Eighty-one years ago today — just about ten miles from where I'm writing this — America demonstrated that it's a nation of slow learners. On 19 Feb 1942,
jackbooted thugs US government agents visited the sins of their fathers (and grandfathers) on residents of Bainbridge Island, Washington, in response to an executive order signed by President Roosevelt.
That sin was one of ancestry: Those fathers (and grandfathers) had been born — themselves involuntarily — in Japan. They looked different. They often didn't speak fluent, local-tinged English (although many of them could say "Puyallup" correctly, but none of those in DC who ordered their internment could). Apparently, we had learned little from eighty years before that; and would further demonstrate that inability to learn sixty and seventy-five years later, no matter the utterly inadequate, self-serving rhetoric that came decades after the underlying facts had been refuted.
Korematsu remains on the pages of our legal and political history. As a legal precedent it is now recognized as having very limited application. As historical precedent it stands as a constant caution that in times of war or declared military necessity our institutions must be vigilant in protecting constitutional guarantees. It stands as a caution that in times of distress the shield of military necessity and national security must not be used to protect governmental actions from close scrutiny and accountability. It stands as a caution that in times of international hostility and antagonisms our institutions, legislative, executive and judicial, must be prepared to exercise their authority to protect all citizens from the petty fears and prejudices that are so easily aroused.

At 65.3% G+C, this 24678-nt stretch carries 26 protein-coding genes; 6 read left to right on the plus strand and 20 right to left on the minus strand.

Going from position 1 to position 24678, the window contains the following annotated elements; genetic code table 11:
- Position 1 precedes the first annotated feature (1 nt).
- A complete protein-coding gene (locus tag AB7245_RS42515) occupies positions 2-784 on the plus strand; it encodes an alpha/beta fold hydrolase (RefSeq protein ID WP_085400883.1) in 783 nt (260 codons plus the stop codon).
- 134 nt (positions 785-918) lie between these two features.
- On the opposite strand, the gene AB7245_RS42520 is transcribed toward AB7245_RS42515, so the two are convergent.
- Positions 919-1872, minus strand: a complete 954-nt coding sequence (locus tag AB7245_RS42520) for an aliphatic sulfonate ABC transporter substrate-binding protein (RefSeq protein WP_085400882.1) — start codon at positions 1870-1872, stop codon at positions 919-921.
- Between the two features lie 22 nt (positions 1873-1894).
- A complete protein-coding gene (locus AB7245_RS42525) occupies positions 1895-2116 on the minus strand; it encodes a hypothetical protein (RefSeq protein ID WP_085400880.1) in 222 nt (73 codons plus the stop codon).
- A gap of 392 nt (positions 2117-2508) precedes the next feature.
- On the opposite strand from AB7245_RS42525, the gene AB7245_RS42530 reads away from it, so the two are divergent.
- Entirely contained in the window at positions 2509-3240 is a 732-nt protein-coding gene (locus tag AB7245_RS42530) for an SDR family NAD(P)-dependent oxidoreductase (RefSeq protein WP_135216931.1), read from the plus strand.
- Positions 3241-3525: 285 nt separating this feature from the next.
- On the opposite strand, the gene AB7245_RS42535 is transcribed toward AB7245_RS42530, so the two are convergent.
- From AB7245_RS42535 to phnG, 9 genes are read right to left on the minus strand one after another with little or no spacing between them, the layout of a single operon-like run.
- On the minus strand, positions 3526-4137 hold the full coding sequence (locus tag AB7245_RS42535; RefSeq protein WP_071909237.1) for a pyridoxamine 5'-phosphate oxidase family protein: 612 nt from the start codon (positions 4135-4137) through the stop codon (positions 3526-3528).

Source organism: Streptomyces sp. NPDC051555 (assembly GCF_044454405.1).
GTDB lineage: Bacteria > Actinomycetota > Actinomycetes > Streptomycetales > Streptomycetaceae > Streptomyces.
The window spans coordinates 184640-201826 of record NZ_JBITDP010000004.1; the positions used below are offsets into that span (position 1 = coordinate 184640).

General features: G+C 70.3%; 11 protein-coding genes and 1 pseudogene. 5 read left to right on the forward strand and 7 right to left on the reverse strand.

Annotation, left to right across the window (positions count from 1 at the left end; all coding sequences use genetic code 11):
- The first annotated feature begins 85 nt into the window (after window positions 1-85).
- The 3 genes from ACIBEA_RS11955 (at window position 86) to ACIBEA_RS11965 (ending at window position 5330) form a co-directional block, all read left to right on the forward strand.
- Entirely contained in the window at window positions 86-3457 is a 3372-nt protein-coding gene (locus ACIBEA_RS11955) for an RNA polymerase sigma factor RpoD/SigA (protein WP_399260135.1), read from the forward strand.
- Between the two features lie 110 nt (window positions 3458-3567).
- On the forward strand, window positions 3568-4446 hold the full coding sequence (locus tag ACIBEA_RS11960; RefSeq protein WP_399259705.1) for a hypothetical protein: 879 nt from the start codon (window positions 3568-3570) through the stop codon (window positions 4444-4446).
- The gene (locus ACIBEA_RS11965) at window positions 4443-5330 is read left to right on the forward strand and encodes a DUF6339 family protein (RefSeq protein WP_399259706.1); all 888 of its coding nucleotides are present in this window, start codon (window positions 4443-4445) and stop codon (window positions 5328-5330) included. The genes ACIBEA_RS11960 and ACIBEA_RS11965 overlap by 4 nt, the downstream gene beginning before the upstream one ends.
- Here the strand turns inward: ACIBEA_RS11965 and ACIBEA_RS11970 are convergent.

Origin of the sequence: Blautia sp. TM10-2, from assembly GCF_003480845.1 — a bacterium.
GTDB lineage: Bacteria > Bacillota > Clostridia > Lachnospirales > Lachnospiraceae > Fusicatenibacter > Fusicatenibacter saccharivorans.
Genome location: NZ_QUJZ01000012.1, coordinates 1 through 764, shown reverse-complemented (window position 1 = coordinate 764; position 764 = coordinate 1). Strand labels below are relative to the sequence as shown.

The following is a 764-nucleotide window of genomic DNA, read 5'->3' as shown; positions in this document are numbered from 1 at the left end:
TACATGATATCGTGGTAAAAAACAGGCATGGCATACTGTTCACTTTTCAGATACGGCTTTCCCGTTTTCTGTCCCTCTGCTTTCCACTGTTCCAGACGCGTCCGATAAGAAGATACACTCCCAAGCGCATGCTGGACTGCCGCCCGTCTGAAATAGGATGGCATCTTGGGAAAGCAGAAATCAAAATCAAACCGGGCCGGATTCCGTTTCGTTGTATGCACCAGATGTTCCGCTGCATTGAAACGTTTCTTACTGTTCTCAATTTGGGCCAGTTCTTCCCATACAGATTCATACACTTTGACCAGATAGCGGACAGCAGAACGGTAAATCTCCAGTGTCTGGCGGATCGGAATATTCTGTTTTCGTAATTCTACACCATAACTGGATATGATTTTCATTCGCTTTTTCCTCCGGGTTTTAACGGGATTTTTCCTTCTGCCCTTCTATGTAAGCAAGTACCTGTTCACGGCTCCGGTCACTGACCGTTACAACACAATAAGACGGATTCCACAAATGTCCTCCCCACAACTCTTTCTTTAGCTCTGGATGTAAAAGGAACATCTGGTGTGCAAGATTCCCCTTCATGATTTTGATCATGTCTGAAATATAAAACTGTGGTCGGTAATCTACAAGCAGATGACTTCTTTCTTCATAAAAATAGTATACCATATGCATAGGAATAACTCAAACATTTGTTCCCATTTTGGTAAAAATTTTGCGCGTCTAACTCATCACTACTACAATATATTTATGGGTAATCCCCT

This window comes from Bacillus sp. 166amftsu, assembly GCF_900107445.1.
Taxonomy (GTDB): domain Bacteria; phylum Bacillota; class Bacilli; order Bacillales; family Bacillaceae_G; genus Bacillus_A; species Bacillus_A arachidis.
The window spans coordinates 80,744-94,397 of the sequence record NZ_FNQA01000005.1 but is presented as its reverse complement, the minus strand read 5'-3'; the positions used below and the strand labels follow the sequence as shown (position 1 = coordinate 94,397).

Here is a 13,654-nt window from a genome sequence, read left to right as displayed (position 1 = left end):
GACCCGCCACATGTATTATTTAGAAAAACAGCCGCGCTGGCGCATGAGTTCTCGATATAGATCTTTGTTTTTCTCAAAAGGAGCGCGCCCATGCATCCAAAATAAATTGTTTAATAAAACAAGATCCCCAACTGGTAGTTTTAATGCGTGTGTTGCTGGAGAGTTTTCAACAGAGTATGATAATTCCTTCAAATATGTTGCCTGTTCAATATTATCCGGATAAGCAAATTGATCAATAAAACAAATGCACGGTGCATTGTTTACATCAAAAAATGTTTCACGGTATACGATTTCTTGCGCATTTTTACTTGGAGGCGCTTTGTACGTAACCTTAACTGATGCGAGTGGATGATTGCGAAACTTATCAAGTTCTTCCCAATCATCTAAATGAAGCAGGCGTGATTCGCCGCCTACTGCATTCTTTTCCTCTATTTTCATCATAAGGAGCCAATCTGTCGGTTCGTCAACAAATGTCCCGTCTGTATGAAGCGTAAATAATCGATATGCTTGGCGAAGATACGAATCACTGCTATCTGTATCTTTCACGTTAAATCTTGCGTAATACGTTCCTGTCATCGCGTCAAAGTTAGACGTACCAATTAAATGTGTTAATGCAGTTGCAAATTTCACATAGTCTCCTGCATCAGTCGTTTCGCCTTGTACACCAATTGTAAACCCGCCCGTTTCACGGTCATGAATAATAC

Korematsu III, 584 F.Supp. 1406, 1419 (N.D. Cal. 1984) (granting writ of coram nobis on ground of admitted prosecutorial misconduct).
That the elderly have as a group ("on average") lost some cognitive function perhaps explains a bit about the two executive orders described above: EO9066 came from the pen of a sixty-year-old survivor of polio, EO13769 came from the pen of a seventy-one-year-old narcissistic sociopath. Perhaps this is some facial justification for cognitive tests for elderly politicians <SARCASM> (although, ironically, these two individuals would have been outside the suggested scope, as would this one and this one, so perhaps any such test should be applied to all sitting and aspiring constitutional officers — notwithstanding life tenure — including the particular proponent of such testing). </SARCASM>1 But then, EO9066 continued a tradition relevant to my own family history… "slow learners" indeed, although the irony that learning a language is marginally more relevant to potential "disloyalty" concerns than is the identity of one's ancestors is rather bitter. And directly applicable to the proponent of those cognitive function tests.
- Cf. Ursula K. Le Guin, "The Diary of the Rose" (1976) and "SQ" (1978), both reprinted in The Compass Rose (1982). We could probably do worse than having a "personal assistant" and a janitor in charge; on all evidence, we have.